LAPC: The Lazy Days of Summer

Lens-Artists Photo Challenge #104 is about summer. Ah, summer! My favorite season of the year! Even with the distancing measures of Covid-19, I can enjoy the summer. (Imagine if the shelter-in-place had been in the winter – we’d REALLY get cabin fever!)

Two recent photos of our senior community that represent summer:

Daisies wet from the automatic sprinklers
A vigilant mama duck keeps watch over her young offspring.

Memories of summers gone by: on this day in …

Tourism in Europe: a group of tourists in Budapest (July 8, 2019)
A summer birthday party on a friend’s patio (July 8, 2018)
A week with family in northern Wisconsin – we rented two cabins on Lower Kaubashine Lake (July 8, 2017)

Flowers in bloom everywhere:

Gardens at Schoenbrunn Palace, Vienna
Schoenbrunn Palace gardens, Vienna

In summer, people like to be in and around water.

A pool party at dusk on a hot day in August (Des Plaines, Illinois)
Drinks on a boat with friends during a late June heat wave (Amsterdam)
Traffic jam on an Amsterdam canal

WWE: Birds on the Lake

I am forever trying to get good shots of our water bird population. Lately, I’ve gotten several good photos on “West Lake” here at our senior community, so I’m showing them off here on Jez’s Water Water Everywhere #35 challenge.

I unfortunately had only my cellphone camera to use for this shot – the heron has never let me get this close, and his silhouette against the reflected glow of the setting sun on the lake was a perfect setting.
Ducks in a circle
Sidney, West Lake’s male swan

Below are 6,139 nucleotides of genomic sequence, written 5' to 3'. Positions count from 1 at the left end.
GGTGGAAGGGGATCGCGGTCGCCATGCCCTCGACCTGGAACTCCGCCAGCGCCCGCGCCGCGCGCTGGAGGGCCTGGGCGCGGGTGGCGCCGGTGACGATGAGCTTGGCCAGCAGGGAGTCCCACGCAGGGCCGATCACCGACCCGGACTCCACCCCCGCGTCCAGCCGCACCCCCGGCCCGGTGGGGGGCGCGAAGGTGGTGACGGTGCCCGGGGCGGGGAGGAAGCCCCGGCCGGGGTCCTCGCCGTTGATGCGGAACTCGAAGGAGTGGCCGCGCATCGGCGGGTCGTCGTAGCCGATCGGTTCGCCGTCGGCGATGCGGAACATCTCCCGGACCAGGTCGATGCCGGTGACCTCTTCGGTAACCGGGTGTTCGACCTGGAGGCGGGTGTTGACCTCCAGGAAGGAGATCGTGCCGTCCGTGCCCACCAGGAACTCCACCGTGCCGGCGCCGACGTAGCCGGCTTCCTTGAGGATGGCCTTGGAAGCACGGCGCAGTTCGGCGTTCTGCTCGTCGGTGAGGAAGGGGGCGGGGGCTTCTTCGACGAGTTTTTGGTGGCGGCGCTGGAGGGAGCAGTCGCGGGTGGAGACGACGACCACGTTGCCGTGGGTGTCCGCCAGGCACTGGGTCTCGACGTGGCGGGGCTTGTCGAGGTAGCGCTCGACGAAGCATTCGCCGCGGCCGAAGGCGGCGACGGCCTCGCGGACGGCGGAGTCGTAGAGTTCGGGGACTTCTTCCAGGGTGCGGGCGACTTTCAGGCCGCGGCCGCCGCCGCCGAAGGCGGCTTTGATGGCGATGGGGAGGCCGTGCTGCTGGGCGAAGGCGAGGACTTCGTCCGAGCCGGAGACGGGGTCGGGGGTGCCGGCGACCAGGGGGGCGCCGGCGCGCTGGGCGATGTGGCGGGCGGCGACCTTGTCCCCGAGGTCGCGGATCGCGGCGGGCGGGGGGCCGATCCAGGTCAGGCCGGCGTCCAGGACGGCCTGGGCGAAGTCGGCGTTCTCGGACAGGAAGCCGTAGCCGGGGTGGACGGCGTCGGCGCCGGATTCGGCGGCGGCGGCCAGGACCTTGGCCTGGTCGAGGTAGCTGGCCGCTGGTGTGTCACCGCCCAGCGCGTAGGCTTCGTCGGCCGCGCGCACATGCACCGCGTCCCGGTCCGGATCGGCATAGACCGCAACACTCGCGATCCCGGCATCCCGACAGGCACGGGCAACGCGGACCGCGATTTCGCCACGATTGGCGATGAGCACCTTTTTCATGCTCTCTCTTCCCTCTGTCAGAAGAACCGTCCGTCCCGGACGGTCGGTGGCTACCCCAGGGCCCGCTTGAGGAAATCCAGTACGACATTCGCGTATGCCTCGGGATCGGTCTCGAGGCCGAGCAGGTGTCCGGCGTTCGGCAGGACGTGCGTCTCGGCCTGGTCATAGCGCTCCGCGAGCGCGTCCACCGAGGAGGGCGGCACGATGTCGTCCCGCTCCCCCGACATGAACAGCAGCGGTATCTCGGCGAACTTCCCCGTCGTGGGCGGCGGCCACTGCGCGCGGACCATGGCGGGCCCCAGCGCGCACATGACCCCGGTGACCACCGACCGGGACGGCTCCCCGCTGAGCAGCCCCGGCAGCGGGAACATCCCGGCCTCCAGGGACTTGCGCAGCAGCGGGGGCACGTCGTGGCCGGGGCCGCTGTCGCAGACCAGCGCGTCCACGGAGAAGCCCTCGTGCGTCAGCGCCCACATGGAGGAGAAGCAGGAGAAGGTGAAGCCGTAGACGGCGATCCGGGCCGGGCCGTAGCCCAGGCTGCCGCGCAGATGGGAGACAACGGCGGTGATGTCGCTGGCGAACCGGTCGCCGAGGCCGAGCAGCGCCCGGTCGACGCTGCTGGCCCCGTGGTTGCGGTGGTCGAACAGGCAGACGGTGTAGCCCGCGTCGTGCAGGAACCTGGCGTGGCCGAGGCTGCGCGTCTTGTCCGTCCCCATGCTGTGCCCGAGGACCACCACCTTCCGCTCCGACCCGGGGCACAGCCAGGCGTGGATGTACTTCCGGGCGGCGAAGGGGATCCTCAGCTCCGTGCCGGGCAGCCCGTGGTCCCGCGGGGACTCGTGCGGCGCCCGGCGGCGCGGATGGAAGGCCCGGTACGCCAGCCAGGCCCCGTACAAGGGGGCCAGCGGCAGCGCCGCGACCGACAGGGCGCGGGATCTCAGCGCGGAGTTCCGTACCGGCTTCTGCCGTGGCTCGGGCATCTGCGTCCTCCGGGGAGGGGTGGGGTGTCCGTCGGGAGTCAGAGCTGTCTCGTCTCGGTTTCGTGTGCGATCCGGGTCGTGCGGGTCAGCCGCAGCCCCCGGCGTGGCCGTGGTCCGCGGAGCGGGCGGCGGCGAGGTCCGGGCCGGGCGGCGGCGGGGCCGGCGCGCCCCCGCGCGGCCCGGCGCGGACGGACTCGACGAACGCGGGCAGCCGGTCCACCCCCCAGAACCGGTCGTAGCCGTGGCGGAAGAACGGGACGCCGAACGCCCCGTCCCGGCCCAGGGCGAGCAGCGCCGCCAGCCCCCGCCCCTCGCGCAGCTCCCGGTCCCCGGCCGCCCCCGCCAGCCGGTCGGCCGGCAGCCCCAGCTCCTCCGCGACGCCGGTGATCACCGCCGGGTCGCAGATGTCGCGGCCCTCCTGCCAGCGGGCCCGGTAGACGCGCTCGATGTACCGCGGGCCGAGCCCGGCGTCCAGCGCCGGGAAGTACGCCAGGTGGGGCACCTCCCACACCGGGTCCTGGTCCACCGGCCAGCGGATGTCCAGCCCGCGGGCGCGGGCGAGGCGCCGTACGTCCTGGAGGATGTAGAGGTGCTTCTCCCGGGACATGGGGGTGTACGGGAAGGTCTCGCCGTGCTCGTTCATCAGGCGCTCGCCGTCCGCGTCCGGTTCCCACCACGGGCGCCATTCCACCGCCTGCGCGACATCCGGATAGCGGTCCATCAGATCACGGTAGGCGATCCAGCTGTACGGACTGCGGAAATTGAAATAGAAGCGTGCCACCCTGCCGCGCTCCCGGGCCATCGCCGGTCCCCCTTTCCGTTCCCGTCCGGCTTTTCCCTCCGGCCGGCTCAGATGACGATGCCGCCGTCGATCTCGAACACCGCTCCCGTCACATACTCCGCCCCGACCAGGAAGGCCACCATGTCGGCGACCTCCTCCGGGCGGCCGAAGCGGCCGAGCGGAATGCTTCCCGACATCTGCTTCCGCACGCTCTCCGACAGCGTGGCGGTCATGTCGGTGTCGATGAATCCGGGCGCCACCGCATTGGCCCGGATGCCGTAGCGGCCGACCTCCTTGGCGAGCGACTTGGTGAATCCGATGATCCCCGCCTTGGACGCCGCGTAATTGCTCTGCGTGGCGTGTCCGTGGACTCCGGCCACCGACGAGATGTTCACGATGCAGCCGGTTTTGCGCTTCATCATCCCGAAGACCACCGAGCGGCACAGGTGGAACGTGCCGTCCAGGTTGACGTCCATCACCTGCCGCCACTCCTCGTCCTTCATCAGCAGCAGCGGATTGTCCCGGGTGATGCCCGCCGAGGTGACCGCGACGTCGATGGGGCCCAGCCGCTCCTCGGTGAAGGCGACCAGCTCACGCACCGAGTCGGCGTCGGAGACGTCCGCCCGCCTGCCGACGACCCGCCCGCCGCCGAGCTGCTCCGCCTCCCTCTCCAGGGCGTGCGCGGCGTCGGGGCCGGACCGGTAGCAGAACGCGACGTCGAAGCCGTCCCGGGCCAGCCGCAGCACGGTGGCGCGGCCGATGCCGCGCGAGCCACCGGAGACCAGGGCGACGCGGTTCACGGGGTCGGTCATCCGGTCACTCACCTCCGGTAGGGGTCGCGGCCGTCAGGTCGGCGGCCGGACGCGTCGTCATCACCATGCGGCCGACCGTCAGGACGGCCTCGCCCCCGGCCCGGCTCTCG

One of our two duck families
Goslings & parents keeping cool on the wet pavement
“Our” heron (same one as in the first photo – he/she comes here every day) – fortunately, this time I had my regular camera and zoom lens!

July Square Perspective: A Swan Story

Becky is back with her July photo challenge! This month the theme is perspective. Becky reviews the definitions of perspective to help get started:

  • Art – the method by which solid objects drawn or painted on a flat surface are given the appearance of depth and distance.
  • Geometry – the way that objects appear smaller when they are further away and the way parallel lines appear to meet each other at a point in the distance.
  • Point of View – a particular way of considering (looking at) something or the capacity to view things in their relative importance
  • Vista – seeing something over distance or time

Here’s my entry for Day 1:

From the gazebo, we watched as Sidney (male swan) from West Lake decided to take a walk we knew not where. Within a short time, his mate (Celina) decided she should join him and walked as fast as she could to catch up with him. They had lost their eggs on the week they were due to hatch in a big storm, so now they are just a couple with time on their hands (or should I say their wings?).

We expected them to come back, but they didn’t. On their walk they discovered East Lake, occupied by another cygnet-less pair of swans, and liked it. So, being a little older and a little bigger – and definitely more aggressive! – they chased the East Lake swans out and took over! For two or three days, the East Lake swans sat on the bank (I guess they don’t know there is another lake), because if they went back into the water, Sidney would attack them!

East Lake swans, Hope and Faith, sit on the bank next to their lake.
Sure enough, Sidney and Celina took up residence on East Lake.

The situation was not resolved until a few days later. Hope and Faith, still unable to go back into their own lake, were gaining the pity of many residents. Someone complained to the grounds crew that it wasn’t fair for the West Lake swans to take up residence in East Lake and chase the other swans away, and with human intervention, Sidney and Celina were coaxed back to West Lake, where they belong!